it sounds like a piece of shit, at least it's got character."
Currently supporting "Cuckoo" with a tour of the United States, Curve hits
St. Andrew's in Detroit tonight. "We played there once before, actually," said
Garcia. "It was the first gig of that tour, it was the first time we ever came into
America. That was the first show we ever did here and everybody was quite
nervous. We didn't play well." This time, Curve arrives in Detroit mid-way
through their tour, well-prepared and ready to take Detroit by storm.
Curve will play St. Andrew 's tonight, with special guests, Engines of
Aggression. Doors open at 8 p.m., tickets are $8.50 in advance. And, of
course, it's an 18 & over show.
Holiday Choral Festival
If you're looking for some music to get you in the spirit of the season,
we've got just the solution for you. The Men's Glee Club, the Women's
Glee Club and the Arts Chorale come together for the first time in history;
in an evening of holiday music. Featured will be Benjamin Britten's
"Ceremony of Carols" and the premiere of "Sicilian Muses," a work by
University Professor/Director of Choirs Theodore Morrison. Each choir
will perform its own set of songs, and then as a special treat, the three choirs
will come together to sing John Rutter's exuberant "Gloria," conducted by
Men's Glee Club director Jerry Blackstone. Theodore Morrison conducts
Women's Glee, and Jonathan Hirsh conducts Arts Chorale. It's not every-
day that three choirs of this caliber come together, and there's no telling;
when it will happen next. So you won't want to miss this choral music;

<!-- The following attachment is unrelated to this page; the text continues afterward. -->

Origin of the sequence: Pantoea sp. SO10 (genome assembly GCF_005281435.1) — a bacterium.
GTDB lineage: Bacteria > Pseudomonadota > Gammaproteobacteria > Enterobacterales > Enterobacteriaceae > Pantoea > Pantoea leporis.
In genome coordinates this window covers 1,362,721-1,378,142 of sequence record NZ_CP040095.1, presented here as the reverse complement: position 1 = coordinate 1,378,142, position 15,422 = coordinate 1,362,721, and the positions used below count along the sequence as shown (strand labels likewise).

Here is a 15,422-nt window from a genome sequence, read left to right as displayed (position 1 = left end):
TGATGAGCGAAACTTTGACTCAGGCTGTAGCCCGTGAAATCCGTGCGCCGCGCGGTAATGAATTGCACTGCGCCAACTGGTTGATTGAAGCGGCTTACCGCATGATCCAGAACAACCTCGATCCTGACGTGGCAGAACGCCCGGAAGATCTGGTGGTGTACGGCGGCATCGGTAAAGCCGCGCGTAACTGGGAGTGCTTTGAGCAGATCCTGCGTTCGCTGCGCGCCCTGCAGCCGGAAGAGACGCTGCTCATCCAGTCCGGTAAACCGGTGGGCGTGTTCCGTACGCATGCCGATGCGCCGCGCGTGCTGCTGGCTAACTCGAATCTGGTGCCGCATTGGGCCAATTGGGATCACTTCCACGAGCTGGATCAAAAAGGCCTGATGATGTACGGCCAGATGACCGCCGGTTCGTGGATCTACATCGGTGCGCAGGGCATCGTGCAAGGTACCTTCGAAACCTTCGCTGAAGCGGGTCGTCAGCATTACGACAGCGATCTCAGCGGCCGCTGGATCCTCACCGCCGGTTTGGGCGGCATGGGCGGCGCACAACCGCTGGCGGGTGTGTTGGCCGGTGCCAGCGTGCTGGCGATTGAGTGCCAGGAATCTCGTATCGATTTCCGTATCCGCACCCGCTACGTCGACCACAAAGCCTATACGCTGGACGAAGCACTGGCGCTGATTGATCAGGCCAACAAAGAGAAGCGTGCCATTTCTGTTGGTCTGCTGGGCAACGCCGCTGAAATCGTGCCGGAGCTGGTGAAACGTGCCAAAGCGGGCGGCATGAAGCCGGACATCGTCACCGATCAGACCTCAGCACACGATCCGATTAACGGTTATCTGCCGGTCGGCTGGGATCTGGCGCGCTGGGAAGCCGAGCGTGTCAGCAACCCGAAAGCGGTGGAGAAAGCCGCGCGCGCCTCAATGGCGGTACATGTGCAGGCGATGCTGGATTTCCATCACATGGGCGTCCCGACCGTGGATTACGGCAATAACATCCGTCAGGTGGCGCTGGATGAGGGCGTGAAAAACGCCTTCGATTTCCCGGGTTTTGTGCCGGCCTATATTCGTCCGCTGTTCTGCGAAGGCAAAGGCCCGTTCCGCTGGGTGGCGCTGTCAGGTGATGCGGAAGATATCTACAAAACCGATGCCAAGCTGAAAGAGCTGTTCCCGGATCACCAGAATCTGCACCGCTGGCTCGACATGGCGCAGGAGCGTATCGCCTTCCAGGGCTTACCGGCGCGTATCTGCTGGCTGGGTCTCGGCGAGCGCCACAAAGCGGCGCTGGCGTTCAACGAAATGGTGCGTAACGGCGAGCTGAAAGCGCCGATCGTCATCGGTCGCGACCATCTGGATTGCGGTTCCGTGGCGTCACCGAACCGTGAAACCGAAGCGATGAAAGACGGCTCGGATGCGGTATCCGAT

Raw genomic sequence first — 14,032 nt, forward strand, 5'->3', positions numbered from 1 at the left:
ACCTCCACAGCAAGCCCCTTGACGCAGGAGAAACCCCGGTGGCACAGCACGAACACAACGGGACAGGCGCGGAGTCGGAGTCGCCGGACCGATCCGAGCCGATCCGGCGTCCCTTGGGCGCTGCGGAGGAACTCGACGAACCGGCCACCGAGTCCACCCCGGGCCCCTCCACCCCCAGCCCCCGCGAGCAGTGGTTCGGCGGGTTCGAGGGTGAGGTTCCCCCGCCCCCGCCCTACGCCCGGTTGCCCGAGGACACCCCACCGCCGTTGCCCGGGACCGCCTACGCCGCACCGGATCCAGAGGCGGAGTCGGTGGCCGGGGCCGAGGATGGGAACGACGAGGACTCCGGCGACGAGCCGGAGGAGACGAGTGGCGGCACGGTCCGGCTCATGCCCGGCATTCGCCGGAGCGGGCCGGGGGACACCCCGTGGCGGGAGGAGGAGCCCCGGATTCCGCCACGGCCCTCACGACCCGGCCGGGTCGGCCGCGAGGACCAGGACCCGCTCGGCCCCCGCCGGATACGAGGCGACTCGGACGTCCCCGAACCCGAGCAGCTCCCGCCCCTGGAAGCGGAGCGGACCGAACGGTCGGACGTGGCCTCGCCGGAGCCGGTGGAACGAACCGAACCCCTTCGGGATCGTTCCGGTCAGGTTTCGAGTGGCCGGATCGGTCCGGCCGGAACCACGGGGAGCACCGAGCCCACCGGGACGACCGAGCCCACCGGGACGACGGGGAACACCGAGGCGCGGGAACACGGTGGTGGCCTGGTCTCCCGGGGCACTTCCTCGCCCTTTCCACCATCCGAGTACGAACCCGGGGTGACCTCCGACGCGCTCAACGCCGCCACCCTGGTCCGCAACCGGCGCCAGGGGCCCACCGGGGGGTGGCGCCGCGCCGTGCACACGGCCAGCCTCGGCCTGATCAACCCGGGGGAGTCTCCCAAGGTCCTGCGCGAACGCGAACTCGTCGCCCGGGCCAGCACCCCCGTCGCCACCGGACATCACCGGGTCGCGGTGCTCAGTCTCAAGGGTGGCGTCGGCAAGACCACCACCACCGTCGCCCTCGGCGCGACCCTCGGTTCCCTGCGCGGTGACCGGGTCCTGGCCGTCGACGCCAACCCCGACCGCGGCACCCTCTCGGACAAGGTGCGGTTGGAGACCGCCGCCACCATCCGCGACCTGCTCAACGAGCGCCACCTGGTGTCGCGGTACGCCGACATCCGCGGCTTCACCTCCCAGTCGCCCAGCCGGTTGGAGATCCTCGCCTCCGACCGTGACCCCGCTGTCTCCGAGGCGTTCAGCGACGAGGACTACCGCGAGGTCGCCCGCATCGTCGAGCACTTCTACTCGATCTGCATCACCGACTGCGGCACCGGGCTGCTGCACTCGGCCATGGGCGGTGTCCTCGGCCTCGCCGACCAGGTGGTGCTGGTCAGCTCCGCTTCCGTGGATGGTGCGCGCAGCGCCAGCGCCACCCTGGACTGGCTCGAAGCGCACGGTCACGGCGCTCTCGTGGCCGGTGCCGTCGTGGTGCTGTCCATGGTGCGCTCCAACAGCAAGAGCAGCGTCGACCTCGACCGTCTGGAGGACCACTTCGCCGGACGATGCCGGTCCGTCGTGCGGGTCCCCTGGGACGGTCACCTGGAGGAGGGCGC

extravaganza. And since it's free, you have no excuse. The excitement starts
at 8 p.m. at Hill on Thursday.
Back to their Roots
Ann Arbor's industrial/psychedelic artists Morsel are the latest in a
long line of local bands to be snapped up by the big-time. After months
of touring and rave reviews all across the country, they've returned to
play a show for their fans back in their hometown. Catch this rare treat
at the Performance Network tonight at 9 p.m. Tickets are just $5 in
advance. Call 994-0525 for more information.

Ice Cube
Lethal Injection
Priority Records

Snoop Doggy Dogg
Deathrow/lnterscope Records
Forget Public Enemy, the most
influential group in hip-hop is N.W.A.
After the epochal "Straight Outta
Compton" in 1988, the group
stumbled into self-parody, but with
that album, they set the style and
image for gangsta rap, a style they
both epitomized and unintentionally
parodied. Other forms of rap may
gain some media attention, but it is
gangsta rap that continues to sell by
the millions. Instead of everyone lis-
tening to Arrested Development
clones or the emergin jazz-hip-hop
fusion, everyone continued to buy
gangsta rap. Even marginal artists
like Scarface have shot to the top of
the charts. The reason why is Dr. Dre.
Dr. Dre' s "The Chronic" is the
most influential hip-hop album of this
young decade. "The Chronic" marked
hard-core rap's evolution from the
harsh, jarring sonic collages of
N.W.A., Boogie Down Productions
and Public Enemy to a slow, grooving
P-Funk-inspired beats yet the stories
never changed. In the context of the
lazy funk, the gangsta boast fall some-
what flat, although the music itself is
quite great. Still, gangsta rap's lyrics
have grown static -- every song has
the same thrust, none of them offers
any new insights.
Once, gangsta rap was a danger-
ous, innovative force in pop culture
but its message has ceased to be po-
litical, choosing to emphasize the car-
toonist aspect of the violent postur-
ing. Although the music on "The
Chronic" marked a change in gangsta
rap, nothing in its message had
changed. More so than at any other

point in its history, the quality of a
hip-hop record is now judged on the
strength of the music and the rapper's